For families dealing with rare and serious diseases, isolation, and not being able to learn or socialize alongside friends, is a year-round reality.

In spring 2020, COVID-19 flipped our world upside down. And now with back to school looking more like “back to the computer screen while mom and dad try to juggle remote working, too”, kids are missing out more than ever on their usual, IRL daily interactions with peers. Read on to learn how 10-year-old Naperville residents Olivia Donnelly and her mom Lisa make the best of their socially-distanced days and find connection when feeling separated from their once-upon-a-time, everyday lives.

Olivia was born with a rare and serious heart disease that called for multiple surgeries and two heart transplants. She spent months recuperating in the hospital and her family was forced to learn quickly how to socially distance to keep Olivia healthy, while also remaining connected with family, friends and community.

Start a socially-distanced book club. “Olivia has three close friends that we know and trust who did a book club together. The girls got together at each other’s houses in rotation over the summer. Each parent packed the girls with their own snack and beverage and we kept get-togethers at 1.5 hrs in length. They set up outside with appropriate distancing between one another. They were all ecstatic to see one another and we as parents were comfortable with the setting!”

Settle in for a Facetime movie night. “This has been big for us with any friend or family member that we cannot socialize with in person. Olivia even had a few Facetime movie nights with her friends where they all got in pjs and “watched” a movie together via Zoom; they were excited to giggle and interact as well as the bonus perk of extended bedtime.”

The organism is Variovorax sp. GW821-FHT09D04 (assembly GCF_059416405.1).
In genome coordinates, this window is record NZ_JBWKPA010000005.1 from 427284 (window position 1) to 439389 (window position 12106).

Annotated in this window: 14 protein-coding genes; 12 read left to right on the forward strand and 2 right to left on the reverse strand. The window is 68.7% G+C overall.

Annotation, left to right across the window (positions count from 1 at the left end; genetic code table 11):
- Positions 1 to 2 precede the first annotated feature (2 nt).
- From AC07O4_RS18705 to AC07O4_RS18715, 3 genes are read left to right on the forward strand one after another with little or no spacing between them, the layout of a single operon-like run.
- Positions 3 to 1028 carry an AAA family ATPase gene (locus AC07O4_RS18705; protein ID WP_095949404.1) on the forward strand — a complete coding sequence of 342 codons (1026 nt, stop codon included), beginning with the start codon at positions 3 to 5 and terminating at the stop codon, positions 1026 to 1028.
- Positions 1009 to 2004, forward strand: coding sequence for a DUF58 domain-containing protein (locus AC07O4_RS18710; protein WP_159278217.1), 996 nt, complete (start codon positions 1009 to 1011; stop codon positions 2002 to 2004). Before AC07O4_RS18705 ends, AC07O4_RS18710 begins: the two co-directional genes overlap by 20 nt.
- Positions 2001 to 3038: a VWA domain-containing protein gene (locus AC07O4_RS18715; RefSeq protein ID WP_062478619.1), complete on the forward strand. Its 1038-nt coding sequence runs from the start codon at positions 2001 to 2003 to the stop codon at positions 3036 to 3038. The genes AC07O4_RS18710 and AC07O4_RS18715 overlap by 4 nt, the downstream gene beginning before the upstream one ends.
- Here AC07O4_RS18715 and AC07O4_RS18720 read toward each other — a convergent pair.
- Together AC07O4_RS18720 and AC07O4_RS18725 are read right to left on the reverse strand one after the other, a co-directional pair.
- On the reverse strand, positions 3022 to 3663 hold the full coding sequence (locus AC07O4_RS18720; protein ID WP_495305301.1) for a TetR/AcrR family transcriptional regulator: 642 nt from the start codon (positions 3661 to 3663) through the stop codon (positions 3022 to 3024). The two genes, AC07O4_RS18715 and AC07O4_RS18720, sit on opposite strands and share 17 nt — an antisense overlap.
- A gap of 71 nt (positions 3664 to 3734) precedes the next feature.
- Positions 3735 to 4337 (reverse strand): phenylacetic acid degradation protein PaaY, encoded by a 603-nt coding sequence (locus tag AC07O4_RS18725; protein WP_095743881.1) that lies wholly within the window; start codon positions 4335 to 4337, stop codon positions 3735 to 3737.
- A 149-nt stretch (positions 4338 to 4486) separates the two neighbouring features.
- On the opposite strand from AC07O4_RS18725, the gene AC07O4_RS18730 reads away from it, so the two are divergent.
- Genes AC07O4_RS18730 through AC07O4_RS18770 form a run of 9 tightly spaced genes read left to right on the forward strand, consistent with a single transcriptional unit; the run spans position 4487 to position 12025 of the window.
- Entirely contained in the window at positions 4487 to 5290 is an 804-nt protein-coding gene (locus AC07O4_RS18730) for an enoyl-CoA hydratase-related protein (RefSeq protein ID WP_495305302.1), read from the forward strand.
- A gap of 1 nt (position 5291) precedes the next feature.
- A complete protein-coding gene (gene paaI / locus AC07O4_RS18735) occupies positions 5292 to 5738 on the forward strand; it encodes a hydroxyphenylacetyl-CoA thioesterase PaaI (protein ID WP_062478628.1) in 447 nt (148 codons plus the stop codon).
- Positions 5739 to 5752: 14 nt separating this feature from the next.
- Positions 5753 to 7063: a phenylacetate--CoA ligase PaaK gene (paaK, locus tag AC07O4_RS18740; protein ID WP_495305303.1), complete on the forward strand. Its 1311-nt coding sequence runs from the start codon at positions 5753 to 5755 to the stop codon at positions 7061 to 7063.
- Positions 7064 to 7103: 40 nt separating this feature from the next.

Make a mask fashion statement. Find masks that your children find attractive. “For our son (5yrs) that means finding masks that have Paw Patrol and Trucks/Cars on the material. Olivia likes fashionable masks that she can match with her outfits—she’s generally too cool for prints!

Make sure your mask fits comfortably. Make sure the mask fits well and doesn’t have any weird textures by asking yourself: would you want to wear the mask? How do the earloops feel? Is it too thick of material to wear outside during summer weather? You can find breathable materials that do not increase risks. The first time our 5-year-old wore his mask out, even though he understood the importance, we rewarded him with a little treat to ensure he felt good about the experience. He doesn’t fight wearing the mask now because he knows it’s his ticket to freedom outside of the house, no additional reward or treat necessary.”

Support a local restaurant with an alfresco, trunk-side picnic. “We miss eating out at restaurants, but we’ve tried to do takeout from our favorite places to show them support and keep that little family treat going. We’ve also headed to our local, favorite drive-thru a few times, and we parked and opened up the back of our car to eat al fresco, a.k.a. a ‘trunk picnic’.”

While Olivia’s heart condition has caused countless moments of uncertainty and fear, the Donnelly family has always relied on Ronald McDonald House Charities of Chicagoland and Northwest Indiana as a place to stay and get better together in between doctors’ visits and critical surgeries.

Families staying at Ronald McDonald House are feeling the same uncertainty we’re all feeling, with the additional and unimaginable stress of caring for a sick child. Consider donating today, to help keep families like Olivia’s together, families whose challenging times were already difficult. Your gift will help ensure kids have their parents by their side through treatment and recovery, right where they belong.

—Amy Bizzarri

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